“Sugar impacts the brain’s reward pathways similar to the way certain drugs do,” says Thomson. “It triggers the release of dopamine, a neurotransmitter associated with pleasure and reward, which leads us to crave more and more of it.” The addictive nature of sugar, combined with societal prevalence and emotional connections to food, makes reducing sugar intake a challenging task, she says.
To make it easier, adhere to these tips:
1. Think About Your Dessert Habit
Given that people eat dessert for all sorts of reasons that have nothing to do with hunger, Taub-Dix says it can be helpful to think about the real reasons you eat dessert when you do. Awareness, as they say, is the first step towards change.
Ahead, some questions you might ask yourself to better-understand the reasons you personally eat desert and have dessert stomach:
- What emotions typically accompany my pre-, mid-, and post- dessert experience?
- How was dessert regarded in my household growing up? How about my current household?
- Are there particular settings or occasions where I am more likely to eat dessert than others?
- What do you typically eat and drink surrounding dessert?
2. Note How Much Sugar You’re Eating (Outside of Just Dessert)
You know that there is sugar in your cheesecake and ice cream (duh). But did you know that there is sugar in your non-dessert foods like salad dressing, morning yogurt or cereal, and all your condiments, too?
“Most people don’t have any idea how much sugar they are actually eating,” says Taub-Dix. That’s why “it can be helpful to do an inventory of the foods in your fridge and pantry to get a sense of just how much sugar you’re eating outside of dessert,” she says.
As you scan the labels, keep in mind that sugar isn’t just spelled s-u-g-a-r, she says. “Sugar is the master of disguise, and often appears by other names on ingredient lists.” Any ingredients that contain the word syrup, end in the word ‘ose’, or have the word sugar in them are all sugar, too.
Once you get a sense of where sugar is sneaking into your diet, you can course-correct by buying lower-sugar substitutes. For instance, you might replace your flavored yogurt with plain yogurt, high-sugar cereal with a healthier option, and regular peanut butter with a natural (no-sugar added) option.
3. Become Accustomed To Your Own Hunger Cues
People don’t typically eat dessert because they are physically hungry, they eat it for a handful of other social, emotional, and psychological reasons, says Taub-Dix. While occasionally eating for these reasons is no big deal, making a habit of it can cause people to lose touch of their internal hunger cues.
“When we are hungry our body lets us know, and when we are full our body lets us know,” she says. Re-learning this language can be helpful for people looking to cut back on dessert intake, as well as those otherwise prone to over-eating.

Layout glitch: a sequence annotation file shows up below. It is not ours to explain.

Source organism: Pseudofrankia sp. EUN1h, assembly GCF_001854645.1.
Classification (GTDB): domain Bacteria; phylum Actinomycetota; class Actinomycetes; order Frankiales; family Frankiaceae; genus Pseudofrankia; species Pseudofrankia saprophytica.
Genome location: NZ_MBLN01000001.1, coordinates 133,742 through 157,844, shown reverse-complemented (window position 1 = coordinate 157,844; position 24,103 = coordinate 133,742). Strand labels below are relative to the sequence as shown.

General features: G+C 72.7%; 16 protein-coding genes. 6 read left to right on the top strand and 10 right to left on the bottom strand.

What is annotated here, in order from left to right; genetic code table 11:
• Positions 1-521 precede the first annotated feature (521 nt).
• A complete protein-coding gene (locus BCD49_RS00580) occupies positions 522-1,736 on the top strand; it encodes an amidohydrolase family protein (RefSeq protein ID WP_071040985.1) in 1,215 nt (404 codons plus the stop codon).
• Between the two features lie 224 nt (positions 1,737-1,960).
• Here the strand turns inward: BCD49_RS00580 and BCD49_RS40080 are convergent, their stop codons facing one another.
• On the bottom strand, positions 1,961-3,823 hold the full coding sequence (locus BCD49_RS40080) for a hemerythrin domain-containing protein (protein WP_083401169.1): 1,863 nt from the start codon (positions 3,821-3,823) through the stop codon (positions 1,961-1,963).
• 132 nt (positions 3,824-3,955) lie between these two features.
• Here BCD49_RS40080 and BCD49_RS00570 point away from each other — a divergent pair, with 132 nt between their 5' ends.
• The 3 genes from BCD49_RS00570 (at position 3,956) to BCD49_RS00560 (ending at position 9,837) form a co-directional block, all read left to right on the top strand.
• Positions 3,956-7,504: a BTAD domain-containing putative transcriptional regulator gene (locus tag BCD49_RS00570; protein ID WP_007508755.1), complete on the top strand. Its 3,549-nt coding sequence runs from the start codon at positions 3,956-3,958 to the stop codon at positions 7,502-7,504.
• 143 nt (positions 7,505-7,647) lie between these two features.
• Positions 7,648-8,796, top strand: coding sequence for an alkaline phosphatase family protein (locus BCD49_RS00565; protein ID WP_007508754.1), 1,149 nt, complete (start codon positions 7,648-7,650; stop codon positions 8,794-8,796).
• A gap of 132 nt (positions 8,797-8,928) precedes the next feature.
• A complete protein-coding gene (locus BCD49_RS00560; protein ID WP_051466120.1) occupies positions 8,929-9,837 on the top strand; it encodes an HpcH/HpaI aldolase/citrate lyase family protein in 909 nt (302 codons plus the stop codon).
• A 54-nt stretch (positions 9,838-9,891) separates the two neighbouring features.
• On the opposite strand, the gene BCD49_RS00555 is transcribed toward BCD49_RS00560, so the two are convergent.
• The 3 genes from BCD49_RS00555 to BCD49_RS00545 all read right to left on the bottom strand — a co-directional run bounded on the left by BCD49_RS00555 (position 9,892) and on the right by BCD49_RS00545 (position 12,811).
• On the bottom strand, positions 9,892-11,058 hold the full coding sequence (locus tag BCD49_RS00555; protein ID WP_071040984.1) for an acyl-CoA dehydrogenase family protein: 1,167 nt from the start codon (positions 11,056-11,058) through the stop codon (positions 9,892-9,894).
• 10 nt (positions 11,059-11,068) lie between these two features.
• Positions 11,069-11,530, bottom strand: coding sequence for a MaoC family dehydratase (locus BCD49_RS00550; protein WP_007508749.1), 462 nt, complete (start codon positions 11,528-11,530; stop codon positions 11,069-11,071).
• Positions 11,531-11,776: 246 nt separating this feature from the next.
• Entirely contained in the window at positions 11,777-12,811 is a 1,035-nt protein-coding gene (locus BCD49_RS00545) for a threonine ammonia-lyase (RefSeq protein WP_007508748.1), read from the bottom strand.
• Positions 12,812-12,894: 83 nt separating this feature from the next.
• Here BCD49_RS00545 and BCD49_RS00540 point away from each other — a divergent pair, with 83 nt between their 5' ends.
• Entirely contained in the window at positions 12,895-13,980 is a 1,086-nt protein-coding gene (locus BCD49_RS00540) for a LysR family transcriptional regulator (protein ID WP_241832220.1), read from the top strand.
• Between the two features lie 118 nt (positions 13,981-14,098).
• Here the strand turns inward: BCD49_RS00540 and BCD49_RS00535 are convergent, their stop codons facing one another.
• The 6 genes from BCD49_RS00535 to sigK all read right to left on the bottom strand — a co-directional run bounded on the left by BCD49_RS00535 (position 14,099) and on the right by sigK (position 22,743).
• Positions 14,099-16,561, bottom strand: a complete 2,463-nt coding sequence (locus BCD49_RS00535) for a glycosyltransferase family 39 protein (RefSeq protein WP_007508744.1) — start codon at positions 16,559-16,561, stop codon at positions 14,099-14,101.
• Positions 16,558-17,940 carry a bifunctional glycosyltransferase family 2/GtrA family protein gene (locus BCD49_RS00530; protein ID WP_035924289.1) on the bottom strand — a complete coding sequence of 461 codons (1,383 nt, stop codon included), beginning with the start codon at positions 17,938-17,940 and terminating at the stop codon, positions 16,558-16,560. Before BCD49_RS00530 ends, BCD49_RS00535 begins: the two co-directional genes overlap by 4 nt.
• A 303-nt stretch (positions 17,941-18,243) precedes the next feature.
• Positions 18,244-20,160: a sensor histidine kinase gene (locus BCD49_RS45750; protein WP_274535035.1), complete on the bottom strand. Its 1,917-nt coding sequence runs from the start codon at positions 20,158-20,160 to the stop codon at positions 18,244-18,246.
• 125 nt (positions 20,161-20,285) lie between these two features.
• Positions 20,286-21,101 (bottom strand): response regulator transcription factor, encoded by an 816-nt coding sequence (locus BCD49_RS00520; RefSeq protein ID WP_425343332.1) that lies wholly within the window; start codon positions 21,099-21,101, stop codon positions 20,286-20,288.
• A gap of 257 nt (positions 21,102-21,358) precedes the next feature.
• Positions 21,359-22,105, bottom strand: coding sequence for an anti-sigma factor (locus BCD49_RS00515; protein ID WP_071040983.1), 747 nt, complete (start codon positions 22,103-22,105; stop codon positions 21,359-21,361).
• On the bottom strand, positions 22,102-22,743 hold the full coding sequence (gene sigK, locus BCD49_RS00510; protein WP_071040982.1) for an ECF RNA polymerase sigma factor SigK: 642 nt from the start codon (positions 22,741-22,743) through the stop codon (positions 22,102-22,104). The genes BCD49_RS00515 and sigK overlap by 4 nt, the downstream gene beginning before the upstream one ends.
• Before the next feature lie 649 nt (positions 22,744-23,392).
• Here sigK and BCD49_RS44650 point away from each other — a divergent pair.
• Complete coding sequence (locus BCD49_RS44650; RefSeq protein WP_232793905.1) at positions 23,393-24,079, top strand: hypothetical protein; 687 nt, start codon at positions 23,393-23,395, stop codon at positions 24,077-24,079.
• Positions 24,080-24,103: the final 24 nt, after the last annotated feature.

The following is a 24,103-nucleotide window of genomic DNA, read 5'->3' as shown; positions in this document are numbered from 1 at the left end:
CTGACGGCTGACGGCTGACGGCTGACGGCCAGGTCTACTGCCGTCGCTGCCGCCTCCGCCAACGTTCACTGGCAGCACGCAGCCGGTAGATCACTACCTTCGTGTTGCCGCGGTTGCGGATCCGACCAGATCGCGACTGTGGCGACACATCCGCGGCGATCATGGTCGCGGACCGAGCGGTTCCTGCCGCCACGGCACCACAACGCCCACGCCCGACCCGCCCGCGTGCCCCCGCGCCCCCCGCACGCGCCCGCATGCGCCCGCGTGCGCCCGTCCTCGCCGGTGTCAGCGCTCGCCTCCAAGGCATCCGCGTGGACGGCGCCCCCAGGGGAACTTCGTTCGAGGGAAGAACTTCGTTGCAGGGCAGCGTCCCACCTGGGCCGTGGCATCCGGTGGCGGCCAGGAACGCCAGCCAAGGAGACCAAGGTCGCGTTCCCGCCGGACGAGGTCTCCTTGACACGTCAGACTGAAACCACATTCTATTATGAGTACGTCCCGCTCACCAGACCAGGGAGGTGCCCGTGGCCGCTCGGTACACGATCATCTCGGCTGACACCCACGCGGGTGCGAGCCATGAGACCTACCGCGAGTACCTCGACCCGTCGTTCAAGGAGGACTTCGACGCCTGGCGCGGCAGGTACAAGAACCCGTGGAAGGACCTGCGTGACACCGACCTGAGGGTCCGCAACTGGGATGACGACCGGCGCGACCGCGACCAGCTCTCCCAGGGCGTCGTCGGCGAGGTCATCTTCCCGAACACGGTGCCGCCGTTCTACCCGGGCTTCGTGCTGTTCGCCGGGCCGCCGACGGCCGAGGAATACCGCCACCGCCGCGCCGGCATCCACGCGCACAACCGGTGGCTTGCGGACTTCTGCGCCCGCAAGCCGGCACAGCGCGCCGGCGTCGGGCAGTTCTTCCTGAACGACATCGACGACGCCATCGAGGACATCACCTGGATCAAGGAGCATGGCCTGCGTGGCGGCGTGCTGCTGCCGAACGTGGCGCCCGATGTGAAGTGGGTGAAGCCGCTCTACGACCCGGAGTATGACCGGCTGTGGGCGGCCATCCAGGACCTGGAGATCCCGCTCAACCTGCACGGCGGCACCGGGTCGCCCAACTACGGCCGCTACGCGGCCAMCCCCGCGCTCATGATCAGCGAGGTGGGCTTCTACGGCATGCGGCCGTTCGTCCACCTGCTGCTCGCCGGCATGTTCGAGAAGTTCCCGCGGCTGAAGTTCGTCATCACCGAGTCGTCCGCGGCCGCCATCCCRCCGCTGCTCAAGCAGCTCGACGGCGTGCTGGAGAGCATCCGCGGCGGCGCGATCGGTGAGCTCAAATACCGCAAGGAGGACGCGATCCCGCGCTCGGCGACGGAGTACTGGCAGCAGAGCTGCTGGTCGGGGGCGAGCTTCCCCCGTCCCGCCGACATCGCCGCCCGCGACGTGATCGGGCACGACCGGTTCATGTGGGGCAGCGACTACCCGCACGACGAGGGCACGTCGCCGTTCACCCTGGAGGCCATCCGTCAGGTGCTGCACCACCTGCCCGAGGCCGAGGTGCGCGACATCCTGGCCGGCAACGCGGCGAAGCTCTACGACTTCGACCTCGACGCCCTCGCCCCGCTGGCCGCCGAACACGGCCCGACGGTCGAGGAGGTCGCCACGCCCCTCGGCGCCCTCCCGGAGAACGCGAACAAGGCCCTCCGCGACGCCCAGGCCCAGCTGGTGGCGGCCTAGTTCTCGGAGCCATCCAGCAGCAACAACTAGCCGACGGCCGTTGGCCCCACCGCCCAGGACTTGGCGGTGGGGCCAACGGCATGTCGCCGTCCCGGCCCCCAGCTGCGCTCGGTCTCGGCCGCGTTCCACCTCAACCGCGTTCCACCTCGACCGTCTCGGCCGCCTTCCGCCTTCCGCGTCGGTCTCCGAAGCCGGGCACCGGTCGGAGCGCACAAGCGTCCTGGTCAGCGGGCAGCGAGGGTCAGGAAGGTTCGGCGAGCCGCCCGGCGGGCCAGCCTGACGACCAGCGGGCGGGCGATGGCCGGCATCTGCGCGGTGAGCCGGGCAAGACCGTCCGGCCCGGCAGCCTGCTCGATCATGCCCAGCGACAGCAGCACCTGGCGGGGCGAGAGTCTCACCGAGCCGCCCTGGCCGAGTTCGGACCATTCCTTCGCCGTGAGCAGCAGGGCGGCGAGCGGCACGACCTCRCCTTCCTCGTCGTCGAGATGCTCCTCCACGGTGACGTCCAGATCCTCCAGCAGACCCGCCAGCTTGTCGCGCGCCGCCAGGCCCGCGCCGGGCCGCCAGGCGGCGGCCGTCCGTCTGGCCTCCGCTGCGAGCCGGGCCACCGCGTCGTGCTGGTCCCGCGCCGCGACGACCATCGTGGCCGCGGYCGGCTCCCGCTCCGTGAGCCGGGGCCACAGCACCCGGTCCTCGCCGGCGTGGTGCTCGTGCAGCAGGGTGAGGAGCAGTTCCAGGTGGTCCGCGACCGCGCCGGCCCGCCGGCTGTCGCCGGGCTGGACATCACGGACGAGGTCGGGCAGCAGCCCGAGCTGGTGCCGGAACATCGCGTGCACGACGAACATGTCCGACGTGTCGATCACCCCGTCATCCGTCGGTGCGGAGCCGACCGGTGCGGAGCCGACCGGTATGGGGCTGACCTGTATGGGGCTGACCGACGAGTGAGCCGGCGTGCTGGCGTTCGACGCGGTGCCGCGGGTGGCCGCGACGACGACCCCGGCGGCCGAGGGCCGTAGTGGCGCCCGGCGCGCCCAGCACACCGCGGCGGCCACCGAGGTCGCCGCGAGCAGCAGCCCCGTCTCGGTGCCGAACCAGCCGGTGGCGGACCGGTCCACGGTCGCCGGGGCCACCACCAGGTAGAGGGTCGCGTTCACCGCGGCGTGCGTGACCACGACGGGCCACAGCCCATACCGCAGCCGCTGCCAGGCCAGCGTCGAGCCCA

While everyone has their own particular set of hunger cues, most commonly people will experience symptoms such as low energy, generalized fatigue, trouble concentrating, sensation of thirst, stomach growling, headaches, shakiness, and cravings for a particular nutrient or food group when they are hungry. Meanwhile, people typically experience leveled energy, physical comfort, a sensation of satiety, and decreased interest in the food on their plate when they are full. The presence or absence of these cues can work together to help you make an informed decision about whether or not you eat dessert, says Taub-Dix.
Depending on how divorced you are from your body-talk, she notes it can be helpful to keep a food diary where you keep track of these sensations. It can also be helpful to eat more slowly, forcing yourself to do a full-body scan every few minutes so you can notice any changes in hunger level.
Looking for a boost in balancing your blood sugar? Try HUM’s Best of Berberine.
4. Prioritize Protein and Fiber To Help Curb Dessert Stomach
“Sometimes, sugar cravings are due to a lack of certain nutrients,” says Thompson. “So making sure that you eat a diet rich in proteins, healthy fats, and fiber can help reduce cravings for sugar,” she says.
Actually, increasing your overall protein and fiber intake is likely a good move whether you’re trying to cut back on sweets or not. Research suggests that up to 46 percent of people do not consume enough protein on a regular basis, while an estimated 95 percent of adults do not meet the Institute of Medicine’s recommendation that women get 25 grams of fiber per day and men get 38 grams.
Foods like legumes, whole grains, fish, and dark leafy greens are high in both fiber and protein, so pack a two-for-one punch by implementing these tasty eats.
5. Plan Ahead
Sure, a spontaneous sweet every now and then ain’t so bad. But when possible, Taub-Dix says it’s best to know ahead of time when you’re going to eat dessert so you can plan your meal accordingly. Specifically, you want to prioritize protein and healthy fats, she says.
“Eating protein and healthy fat during dinner helps slow down the digestion of any dessert that follows,” says Taub-Dix. These macronutrients work together to slow down the absorption of sugar into the bloodstream, which helps reduce the severity and symptoms of sugar spikes, she says.
Given that a sugar spike always leads to an energy-wiping sugar crash, this plan also helps ensure that you’ll still have energy to chat and laugh with your dinner mates even after the check has come.
The Bottom Line
Dessert stomach, or the sensation that there is always room for desert, is a super common phenomenon amongst people with a sweet tooth, those who love eating out, and anyone who grew up in the house where desert was a given.
While the occasional post-meal sweet treat can be part of a healthy lifestyle, given the health risks of a high sugar diet, it becomes a problem when it becomes an imperative.
That’s why experts say the best thing is to become aware of dessert and sugar intake, tune into your hunger cues, then prepare your body for dessert when possible by prioritizing absorbent-slowing macronutrients.